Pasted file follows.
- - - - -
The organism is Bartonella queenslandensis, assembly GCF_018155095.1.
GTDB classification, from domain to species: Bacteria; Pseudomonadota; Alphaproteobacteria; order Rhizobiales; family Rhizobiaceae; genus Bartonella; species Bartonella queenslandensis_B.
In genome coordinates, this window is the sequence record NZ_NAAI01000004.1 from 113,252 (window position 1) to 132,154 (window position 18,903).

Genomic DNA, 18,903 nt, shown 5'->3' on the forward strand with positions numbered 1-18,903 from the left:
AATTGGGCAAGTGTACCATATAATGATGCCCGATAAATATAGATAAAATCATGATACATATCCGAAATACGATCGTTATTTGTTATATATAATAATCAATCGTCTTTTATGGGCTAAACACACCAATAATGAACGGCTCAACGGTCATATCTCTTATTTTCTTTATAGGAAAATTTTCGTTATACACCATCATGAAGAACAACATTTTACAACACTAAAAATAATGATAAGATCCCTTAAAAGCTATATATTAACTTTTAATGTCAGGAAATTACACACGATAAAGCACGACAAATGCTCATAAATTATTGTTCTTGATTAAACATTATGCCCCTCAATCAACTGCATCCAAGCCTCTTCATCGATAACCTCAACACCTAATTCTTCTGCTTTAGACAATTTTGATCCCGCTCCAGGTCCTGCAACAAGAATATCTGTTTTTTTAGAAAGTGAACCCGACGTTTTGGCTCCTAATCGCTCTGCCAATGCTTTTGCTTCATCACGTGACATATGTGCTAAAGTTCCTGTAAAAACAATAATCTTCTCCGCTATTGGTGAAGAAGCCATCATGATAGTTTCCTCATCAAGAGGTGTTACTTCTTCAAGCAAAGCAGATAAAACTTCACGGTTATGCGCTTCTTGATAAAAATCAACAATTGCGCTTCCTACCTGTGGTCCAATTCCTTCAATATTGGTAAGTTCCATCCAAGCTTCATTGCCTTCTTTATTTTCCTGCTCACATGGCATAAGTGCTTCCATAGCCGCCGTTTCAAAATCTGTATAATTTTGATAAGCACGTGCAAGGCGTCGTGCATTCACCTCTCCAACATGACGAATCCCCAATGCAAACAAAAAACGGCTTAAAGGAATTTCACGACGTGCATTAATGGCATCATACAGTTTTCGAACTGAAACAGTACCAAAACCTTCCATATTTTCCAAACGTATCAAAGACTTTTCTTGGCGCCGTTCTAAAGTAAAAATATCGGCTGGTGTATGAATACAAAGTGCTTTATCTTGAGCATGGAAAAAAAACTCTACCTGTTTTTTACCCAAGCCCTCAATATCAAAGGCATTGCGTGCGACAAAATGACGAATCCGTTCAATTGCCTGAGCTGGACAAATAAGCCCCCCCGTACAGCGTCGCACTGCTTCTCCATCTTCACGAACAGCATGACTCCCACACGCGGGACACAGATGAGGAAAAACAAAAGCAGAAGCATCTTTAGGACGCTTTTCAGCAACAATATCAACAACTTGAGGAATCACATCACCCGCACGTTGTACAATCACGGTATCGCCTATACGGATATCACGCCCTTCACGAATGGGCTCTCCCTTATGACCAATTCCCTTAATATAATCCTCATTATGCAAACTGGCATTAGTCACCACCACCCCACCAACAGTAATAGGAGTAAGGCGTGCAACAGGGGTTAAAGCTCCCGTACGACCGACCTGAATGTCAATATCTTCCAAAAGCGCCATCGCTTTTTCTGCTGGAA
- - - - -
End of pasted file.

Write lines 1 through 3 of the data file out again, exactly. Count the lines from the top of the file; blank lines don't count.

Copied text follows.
The organism is Bartonella queenslandensis, assembly GCF_018155095.1.
GTDB classification, from domain to species: Bacteria; Pseudomonadota; Alphaproteobacteria; order Rhizobiales; family Rhizobiaceae; genus Bartonella; species Bartonella queenslandensis_B.
In genome coordinates, this window is the sequence record NZ_NAAI01000004.1 from 113,252 (window position 1) to 132,154 (window position 18,903).